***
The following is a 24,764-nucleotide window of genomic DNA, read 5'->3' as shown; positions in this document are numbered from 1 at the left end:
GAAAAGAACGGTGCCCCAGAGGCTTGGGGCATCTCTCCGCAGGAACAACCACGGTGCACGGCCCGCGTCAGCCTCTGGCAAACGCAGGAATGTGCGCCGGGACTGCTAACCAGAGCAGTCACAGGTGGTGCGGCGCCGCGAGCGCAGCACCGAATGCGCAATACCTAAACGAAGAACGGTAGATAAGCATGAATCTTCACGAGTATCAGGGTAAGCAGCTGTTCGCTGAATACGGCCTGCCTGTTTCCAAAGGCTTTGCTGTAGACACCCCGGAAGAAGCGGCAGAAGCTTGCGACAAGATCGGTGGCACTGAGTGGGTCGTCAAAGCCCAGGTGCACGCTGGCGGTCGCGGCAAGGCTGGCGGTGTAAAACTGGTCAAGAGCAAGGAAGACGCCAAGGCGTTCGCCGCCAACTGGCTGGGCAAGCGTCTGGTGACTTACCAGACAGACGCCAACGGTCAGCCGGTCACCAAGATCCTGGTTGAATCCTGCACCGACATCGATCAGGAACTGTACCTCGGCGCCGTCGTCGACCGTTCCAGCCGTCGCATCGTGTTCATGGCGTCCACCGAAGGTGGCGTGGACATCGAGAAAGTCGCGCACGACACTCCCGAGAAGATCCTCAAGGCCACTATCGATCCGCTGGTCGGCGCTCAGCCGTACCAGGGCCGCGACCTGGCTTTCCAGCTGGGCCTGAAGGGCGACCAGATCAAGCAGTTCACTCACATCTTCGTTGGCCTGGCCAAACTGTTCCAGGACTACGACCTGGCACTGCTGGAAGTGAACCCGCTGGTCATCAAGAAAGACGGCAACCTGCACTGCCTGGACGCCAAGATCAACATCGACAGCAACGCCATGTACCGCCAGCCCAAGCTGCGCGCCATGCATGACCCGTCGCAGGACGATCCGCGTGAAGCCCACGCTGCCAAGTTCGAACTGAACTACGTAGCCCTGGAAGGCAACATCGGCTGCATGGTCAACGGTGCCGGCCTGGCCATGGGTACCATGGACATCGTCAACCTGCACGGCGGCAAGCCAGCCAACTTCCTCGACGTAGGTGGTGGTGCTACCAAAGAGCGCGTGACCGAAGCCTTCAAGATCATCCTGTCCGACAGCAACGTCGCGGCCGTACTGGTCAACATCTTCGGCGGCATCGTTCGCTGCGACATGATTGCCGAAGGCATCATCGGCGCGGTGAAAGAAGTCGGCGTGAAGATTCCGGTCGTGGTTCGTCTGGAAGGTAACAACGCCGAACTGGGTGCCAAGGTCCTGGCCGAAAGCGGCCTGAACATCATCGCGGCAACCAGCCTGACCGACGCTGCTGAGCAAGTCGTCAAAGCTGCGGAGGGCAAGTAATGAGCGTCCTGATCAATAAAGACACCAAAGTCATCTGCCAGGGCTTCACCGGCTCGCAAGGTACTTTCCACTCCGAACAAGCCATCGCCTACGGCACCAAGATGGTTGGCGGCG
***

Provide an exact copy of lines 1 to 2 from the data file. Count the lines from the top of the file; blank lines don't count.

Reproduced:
The following is a 24,764-nucleotide window of genomic DNA, read 5'->3' as shown; positions in this document are numbered from 1 at the left end:
GAAAAGAACGGTGCCCCAGAGGCTTGGGGCATCTCTCCGCAGGAACAACCACGGTGCACGGCCCGCGTCAGCCTCTGGCAAACGCAGGAATGTGCGCCGGGACTGCTAACCAGAGCAGTCACAGGTGGTGCGGCGCCGCGAGCGCAGCACCGAATGCGCAATACCTAAACGAAGAACGGTAGATAAGCATGAATCTTCACGAGTATCAGGGTAAGCAGCTGTTCGCTGAATACGGCCTGCCTGTTTCCAAAGGCTTTGCTGTAGACACCCCGGAAGAAGCGGCAGAAGCTTGCGACAAGATCGGTGGCACTGAGTGGGTCGTCAAAGCCCAGGTGCACGCTGGCGGTCGCGGCAAGGCTGGCGGTGTAAAACTGGTCAAGAGCAAGGAAGACGCCAAGGCGTTCGCCGCCAACTGGCTGGGCAAGCGTCTGGTGACTTACCAGACAGACGCCAACGGTCAGCCGGTCACCAAGATCCTGGTTGAATCCTGCACCGACATCGATCAGGAACTGTACCTCGGCGCCGTCGTCGACCGTTCCAGCCGTCGCATCGTGTTCATGGCGTCCACCGAAGGTGGCGTGGACATCGAGAAAGTCGCGCACGACACTCCCGAGAAGATCCTCAAGGCCACTATCGATCCGCTGGTCGGCGCTCAGCCGTACCAGGGCCGCGACCTGGCTTTCCAGCTGGGCCTGAAGGGCGACCAGATCAAGCAGTTCACTCACATCTTCGTTGGCCTGGCCAAACTGTTCCAGGACTACGACCTGGCACTGCTGGAAGTGAACCCGCTGGTCATCAAGAAAGACGGCAACCTGCACTGCCTGGACGCCAAGATCAACATCGACAGCAACGCCATGTACCGCCAGCCCAAGCTGCGCGCCATGCATGACCCGTCGCAGGACGATCCGCGTGAAGCCCACGCTGCCAAGTTCGAACTGAACTACGTAGCCCTGGAAGGCAACATCGGCTGCATGGTCAACGGTGCCGGCCTGGCCATGGGTACCATGGACATCGTCAACCTGCACGGCGGCAAGCCAGCCAACTTCCTCGACGTAGGTGGTGGTGCTACCAAAGAGCGCGTGACCGAAGCCTTCAAGATCATCCTGTCCGACAGCAACGTCGCGGCCGTACTGGTCAACATCTTCGGCGGCATCGTTCGCTGCGACATGATTGCCGAAGGCATCATCGGCGCGGTGAAAGAAGTCGGCGTGAAGATTCCGGTCGTGGTTCGTCTGGAAGGTAACAACGCCGAACTGGGTGCCAAGGTCCTGGCCGAAAGCGGCCTGAACATCATCGCGGCAACCAGCCTGACCGACGCTGCTGAGCAAGTCGTCAAAGCTGCGGAGGGCAAGTAATGAGCGTCCTGATCAATAAAGACACCAAAGTCATCTGCCAGGGCTTCACCGGCTCGCAAGGTACTTTCCACTCCGAACAAGCCATCGCCTACGGCACCAAGATGGTTGGCGGCG